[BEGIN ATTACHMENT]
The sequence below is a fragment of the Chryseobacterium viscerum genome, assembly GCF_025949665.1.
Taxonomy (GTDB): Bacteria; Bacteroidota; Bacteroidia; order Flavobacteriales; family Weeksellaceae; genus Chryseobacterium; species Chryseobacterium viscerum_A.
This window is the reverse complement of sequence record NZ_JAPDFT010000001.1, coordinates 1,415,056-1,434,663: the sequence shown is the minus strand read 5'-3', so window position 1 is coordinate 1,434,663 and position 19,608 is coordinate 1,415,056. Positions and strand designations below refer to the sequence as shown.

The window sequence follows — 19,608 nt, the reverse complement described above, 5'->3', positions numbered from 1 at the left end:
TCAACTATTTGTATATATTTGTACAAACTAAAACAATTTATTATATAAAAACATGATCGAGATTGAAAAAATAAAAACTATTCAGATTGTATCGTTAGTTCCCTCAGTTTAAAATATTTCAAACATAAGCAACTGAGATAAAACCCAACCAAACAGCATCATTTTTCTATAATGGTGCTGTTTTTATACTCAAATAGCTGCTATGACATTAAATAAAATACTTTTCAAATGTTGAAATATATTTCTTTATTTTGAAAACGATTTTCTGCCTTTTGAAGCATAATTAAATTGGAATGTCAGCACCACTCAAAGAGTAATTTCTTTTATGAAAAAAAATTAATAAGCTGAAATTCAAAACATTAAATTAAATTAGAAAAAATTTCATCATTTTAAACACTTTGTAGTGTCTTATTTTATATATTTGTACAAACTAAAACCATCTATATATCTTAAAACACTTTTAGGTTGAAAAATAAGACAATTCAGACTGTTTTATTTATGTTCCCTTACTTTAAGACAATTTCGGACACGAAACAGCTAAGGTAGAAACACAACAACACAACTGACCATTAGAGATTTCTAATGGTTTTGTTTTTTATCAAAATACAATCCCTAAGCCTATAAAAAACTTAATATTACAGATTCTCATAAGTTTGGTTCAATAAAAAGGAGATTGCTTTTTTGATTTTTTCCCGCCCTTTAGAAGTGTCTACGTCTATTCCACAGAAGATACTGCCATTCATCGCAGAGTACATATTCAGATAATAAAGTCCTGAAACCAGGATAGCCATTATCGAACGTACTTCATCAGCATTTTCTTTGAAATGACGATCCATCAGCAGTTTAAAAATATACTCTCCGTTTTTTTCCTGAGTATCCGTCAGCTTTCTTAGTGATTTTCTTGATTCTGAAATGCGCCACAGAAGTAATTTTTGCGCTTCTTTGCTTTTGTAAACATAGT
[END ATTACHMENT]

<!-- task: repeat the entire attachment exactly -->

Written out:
The sequence below is a fragment of the Chryseobacterium viscerum genome, assembly GCF_025949665.1.
Taxonomy (GTDB): Bacteria; Bacteroidota; Bacteroidia; order Flavobacteriales; family Weeksellaceae; genus Chryseobacterium; species Chryseobacterium viscerum_A.
This window is the reverse complement of sequence record NZ_JAPDFT010000001.1, coordinates 1,415,056-1,434,663: the sequence shown is the minus strand read 5'-3', so window position 1 is coordinate 1,434,663 and position 19,608 is coordinate 1,415,056. Positions and strand designations below refer to the sequence as shown.

The window sequence follows — 19,608 nt, the reverse complement described above, 5'->3', positions numbered from 1 at the left end:
TCAACTATTTGTATATATTTGTACAAACTAAAACAATTTATTATATAAAAACATGATCGAGATTGAAAAAATAAAAACTATTCAGATTGTATCGTTAGTTCCCTCAGTTTAAAATATTTCAAACATAAGCAACTGAGATAAAACCCAACCAAACAGCATCATTTTTCTATAATGGTGCTGTTTTTATACTCAAATAGCTGCTATGACATTAAATAAAATACTTTTCAAATGTTGAAATATATTTCTTTATTTTGAAAACGATTTTCTGCCTTTTGAAGCATAATTAAATTGGAATGTCAGCACCACTCAAAGAGTAATTTCTTTTATGAAAAAAAATTAATAAGCTGAAATTCAAAACATTAAATTAAATTAGAAAAAATTTCATCATTTTAAACACTTTGTAGTGTCTTATTTTATATATTTGTACAAACTAAAACCATCTATATATCTTAAAACACTTTTAGGTTGAAAAATAAGACAATTCAGACTGTTTTATTTATGTTCCCTTACTTTAAGACAATTTCGGACACGAAACAGCTAAGGTAGAAACACAACAACACAACTGACCATTAGAGATTTCTAATGGTTTTGTTTTTTATCAAAATACAATCCCTAAGCCTATAAAAAACTTAATATTACAGATTCTCATAAGTTTGGTTCAATAAAAAGGAGATTGCTTTTTTGATTTTTTCCCGCCCTTTAGAAGTGTCTACGTCTATTCCACAGAAGATACTGCCATTCATCGCAGAGTACATATTCAGATAATAAAGTCCTGAAACCAGGATAGCCATTATCGAACGTACTTCATCAGCATTTTCTTTGAAATGACGATCCATCAGCAGTTTAAAAATATACTCTCCGTTTTTTTCCTGAGTATCCGTCAGCTTTCTTAGTGATTTTCTTGATTCTGAAATGCGCCACAGAAGTAATTTTTGCGCTTCTTTGCTTTTGTAAACATAGT